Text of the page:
Among the Recreationals
My obsession with fungi arrived like a sickness. It con- sumed me. In the immoderate manner I approach all new pursuits, I read just about every book, online treatise, and marginalia I could find. It seemed to me I had something of a knack for stumbling on good mushroom habitat. Maybe this was because of all the hiking and bushwhacking I had done over the years, or maybe it was my youthful crush on birds that gave me a facility with field characteristics. Driving along the highway near my Seattle home, I would catalog the woods I saw and try to imagine what species lived there. Mushrooms often fruit in connection with a specific type of tree. I studied and memorized these kinships. Initially my wife, Martha, was supportive of my new hobby. Soon, though, to her dismay, I was sneaking out at all hours to scout likely patches. I started bringing home what some might consider unreasonable quantities of fungi—pounds and pounds of chanterelles, shaggy manes, giant puffballs, the list goes on—first to eat fresh, and then in such numbers that I cobbled together a homemade dehydrator, bought a stand-up freezer, and even did some pickling in the Mediterranean tradition. The homemade dryer gave way to a dedicated store-bought model, and my map collection grew into an unwieldy binder full of tattered and footnoted quads. I took my compass and mushroom knife wherever I went, just in case.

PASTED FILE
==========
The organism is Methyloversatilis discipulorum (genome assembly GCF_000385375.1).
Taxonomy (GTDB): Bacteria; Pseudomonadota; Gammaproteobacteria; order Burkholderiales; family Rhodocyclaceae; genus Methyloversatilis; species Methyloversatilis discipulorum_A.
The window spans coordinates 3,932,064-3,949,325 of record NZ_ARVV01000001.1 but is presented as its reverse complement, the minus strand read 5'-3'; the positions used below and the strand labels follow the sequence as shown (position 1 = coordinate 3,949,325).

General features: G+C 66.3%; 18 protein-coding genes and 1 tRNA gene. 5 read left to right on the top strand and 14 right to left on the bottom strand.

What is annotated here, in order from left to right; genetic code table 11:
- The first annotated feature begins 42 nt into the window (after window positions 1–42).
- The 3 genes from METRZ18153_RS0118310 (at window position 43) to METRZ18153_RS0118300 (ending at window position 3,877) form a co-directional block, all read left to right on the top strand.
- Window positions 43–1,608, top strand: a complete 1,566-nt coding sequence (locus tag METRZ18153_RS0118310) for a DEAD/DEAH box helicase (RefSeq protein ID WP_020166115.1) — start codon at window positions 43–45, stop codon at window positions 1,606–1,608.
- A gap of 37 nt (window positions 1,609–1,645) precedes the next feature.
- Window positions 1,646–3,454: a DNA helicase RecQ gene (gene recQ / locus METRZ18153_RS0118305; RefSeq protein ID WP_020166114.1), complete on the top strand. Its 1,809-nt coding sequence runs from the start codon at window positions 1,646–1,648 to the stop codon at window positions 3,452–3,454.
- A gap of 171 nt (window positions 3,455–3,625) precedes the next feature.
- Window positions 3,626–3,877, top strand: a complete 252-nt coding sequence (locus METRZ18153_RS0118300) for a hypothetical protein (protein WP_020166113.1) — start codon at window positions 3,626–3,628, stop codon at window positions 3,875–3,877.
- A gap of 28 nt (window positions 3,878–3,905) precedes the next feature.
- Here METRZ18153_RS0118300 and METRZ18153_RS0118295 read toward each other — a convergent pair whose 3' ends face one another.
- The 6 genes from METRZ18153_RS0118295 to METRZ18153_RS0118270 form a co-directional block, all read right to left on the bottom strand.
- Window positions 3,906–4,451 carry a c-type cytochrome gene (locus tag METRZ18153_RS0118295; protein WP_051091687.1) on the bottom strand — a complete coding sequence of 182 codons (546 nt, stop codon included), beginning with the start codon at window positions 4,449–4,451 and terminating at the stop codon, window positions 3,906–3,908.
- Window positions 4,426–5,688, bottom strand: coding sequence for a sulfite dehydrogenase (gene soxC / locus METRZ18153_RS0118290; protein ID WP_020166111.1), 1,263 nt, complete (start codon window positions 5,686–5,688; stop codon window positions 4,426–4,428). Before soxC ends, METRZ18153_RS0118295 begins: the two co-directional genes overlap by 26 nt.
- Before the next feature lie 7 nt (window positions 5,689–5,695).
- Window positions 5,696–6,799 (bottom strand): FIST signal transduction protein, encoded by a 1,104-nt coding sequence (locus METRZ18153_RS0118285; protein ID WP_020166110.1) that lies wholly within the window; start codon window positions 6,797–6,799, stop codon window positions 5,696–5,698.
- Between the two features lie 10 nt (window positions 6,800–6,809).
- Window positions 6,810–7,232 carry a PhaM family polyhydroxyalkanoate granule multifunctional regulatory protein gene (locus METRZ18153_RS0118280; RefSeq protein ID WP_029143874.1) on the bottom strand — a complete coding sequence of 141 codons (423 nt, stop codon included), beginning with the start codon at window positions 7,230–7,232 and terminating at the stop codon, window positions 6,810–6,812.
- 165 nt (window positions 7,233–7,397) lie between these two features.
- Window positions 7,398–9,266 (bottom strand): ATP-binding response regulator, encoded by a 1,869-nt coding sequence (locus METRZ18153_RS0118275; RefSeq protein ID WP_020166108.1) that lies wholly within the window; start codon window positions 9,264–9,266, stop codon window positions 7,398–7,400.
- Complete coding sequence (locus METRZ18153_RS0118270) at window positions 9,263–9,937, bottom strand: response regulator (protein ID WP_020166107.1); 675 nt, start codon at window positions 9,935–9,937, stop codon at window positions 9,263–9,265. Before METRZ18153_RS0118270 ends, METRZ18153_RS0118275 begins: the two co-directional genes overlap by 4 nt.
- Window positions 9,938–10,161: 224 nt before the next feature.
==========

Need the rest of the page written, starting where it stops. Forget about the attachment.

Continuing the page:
Ancient Egyptians called mushrooms “the magic food,” with powers of immortality fit only for pharaohs; commoners were forbidden to eat them. In Slavic countries, as far back as anyone can remember, families have gathered beliy grib, the white mushroom, like a crop, as a hedge against hard winters and starvation. In Africa, edible termite mushrooms grow as big as umbrellas, and a single Armillaria fungus spreading across more than two thousand acres of Oregon’s Malheur National Forest is considered the world’s largest organism. Mushrooms have been implicated in the assassination of a Roman emperor and the surrealistic trip down a famous literary rabbit hole. There’s a mushroom that resembles a dead man’s foot and one that looks like a frozen waterfall. Mushrooms are colorful, beguiling, hideous, and transformative.